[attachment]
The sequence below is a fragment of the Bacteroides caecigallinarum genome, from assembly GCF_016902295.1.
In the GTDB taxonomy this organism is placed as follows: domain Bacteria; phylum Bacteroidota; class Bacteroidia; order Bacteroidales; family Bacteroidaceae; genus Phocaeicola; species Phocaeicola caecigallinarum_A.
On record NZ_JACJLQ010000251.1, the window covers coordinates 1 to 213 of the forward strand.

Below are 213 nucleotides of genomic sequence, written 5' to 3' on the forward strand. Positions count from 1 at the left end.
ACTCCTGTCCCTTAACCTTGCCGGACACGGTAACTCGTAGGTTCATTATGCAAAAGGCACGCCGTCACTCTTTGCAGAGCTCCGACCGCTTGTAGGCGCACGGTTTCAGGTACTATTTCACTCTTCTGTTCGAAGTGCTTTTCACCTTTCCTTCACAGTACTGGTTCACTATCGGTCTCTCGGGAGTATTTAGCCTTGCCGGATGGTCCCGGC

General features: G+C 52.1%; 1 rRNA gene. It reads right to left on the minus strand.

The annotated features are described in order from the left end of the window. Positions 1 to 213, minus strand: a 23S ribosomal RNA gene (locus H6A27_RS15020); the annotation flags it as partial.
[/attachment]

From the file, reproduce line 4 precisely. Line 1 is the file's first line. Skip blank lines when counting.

Below are 213 nucleotides of genomic sequence, written 5' to 3' on the forward strand. Positions count from 1 at the left end.